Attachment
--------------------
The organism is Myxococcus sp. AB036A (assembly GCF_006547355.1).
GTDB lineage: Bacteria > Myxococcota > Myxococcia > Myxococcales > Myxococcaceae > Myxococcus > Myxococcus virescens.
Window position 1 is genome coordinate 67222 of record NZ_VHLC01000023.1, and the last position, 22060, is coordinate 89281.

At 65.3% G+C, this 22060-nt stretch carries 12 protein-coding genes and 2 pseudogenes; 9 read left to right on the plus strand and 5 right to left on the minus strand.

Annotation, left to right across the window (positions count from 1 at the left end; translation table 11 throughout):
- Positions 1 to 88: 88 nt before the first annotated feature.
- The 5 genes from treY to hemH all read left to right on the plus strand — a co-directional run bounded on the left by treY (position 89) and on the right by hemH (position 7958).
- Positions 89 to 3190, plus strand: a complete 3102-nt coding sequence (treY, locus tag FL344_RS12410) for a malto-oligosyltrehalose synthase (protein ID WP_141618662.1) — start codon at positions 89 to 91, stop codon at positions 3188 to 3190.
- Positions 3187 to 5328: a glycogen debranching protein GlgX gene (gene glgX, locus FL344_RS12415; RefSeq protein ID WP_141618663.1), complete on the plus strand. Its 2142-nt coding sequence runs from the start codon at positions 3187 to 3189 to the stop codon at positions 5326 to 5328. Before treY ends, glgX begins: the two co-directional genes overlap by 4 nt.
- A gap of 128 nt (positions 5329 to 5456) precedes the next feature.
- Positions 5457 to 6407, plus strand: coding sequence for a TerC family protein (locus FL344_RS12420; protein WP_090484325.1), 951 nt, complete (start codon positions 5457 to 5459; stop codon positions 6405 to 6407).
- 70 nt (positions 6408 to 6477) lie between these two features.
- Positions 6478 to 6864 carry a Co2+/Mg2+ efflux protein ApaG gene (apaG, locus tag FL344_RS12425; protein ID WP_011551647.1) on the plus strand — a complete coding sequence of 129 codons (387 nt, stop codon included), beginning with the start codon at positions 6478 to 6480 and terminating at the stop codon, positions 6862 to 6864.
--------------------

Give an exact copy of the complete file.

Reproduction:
The organism is Myxococcus sp. AB036A (assembly GCF_006547355.1).
GTDB lineage: Bacteria > Myxococcota > Myxococcia > Myxococcales > Myxococcaceae > Myxococcus > Myxococcus virescens.
Window position 1 is genome coordinate 67222 of record NZ_VHLC01000023.1, and the last position, 22060, is coordinate 89281.

At 65.3% G+C, this 22060-nt stretch carries 12 protein-coding genes and 2 pseudogenes; 9 read left to right on the plus strand and 5 right to left on the minus strand.

Annotation, left to right across the window (positions count from 1 at the left end; translation table 11 throughout):
- Positions 1 to 88: 88 nt before the first annotated feature.
- The 5 genes from treY to hemH all read left to right on the plus strand — a co-directional run bounded on the left by treY (position 89) and on the right by hemH (position 7958).
- Positions 89 to 3190, plus strand: a complete 3102-nt coding sequence (treY, locus tag FL344_RS12410) for a malto-oligosyltrehalose synthase (protein ID WP_141618662.1) — start codon at positions 89 to 91, stop codon at positions 3188 to 3190.
- Positions 3187 to 5328: a glycogen debranching protein GlgX gene (gene glgX, locus FL344_RS12415; RefSeq protein ID WP_141618663.1), complete on the plus strand. Its 2142-nt coding sequence runs from the start codon at positions 3187 to 3189 to the stop codon at positions 5326 to 5328. Before treY ends, glgX begins: the two co-directional genes overlap by 4 nt.
- A gap of 128 nt (positions 5329 to 5456) precedes the next feature.
- Positions 5457 to 6407, plus strand: coding sequence for a TerC family protein (locus FL344_RS12420; protein WP_090484325.1), 951 nt, complete (start codon positions 5457 to 5459; stop codon positions 6405 to 6407).
- 70 nt (positions 6408 to 6477) lie between these two features.
- Positions 6478 to 6864 carry a Co2+/Mg2+ efflux protein ApaG gene (apaG, locus tag FL344_RS12425; protein ID WP_011551647.1) on the plus strand — a complete coding sequence of 129 codons (387 nt, stop codon included), beginning with the start codon at positions 6478 to 6480 and terminating at the stop codon, positions 6862 to 6864.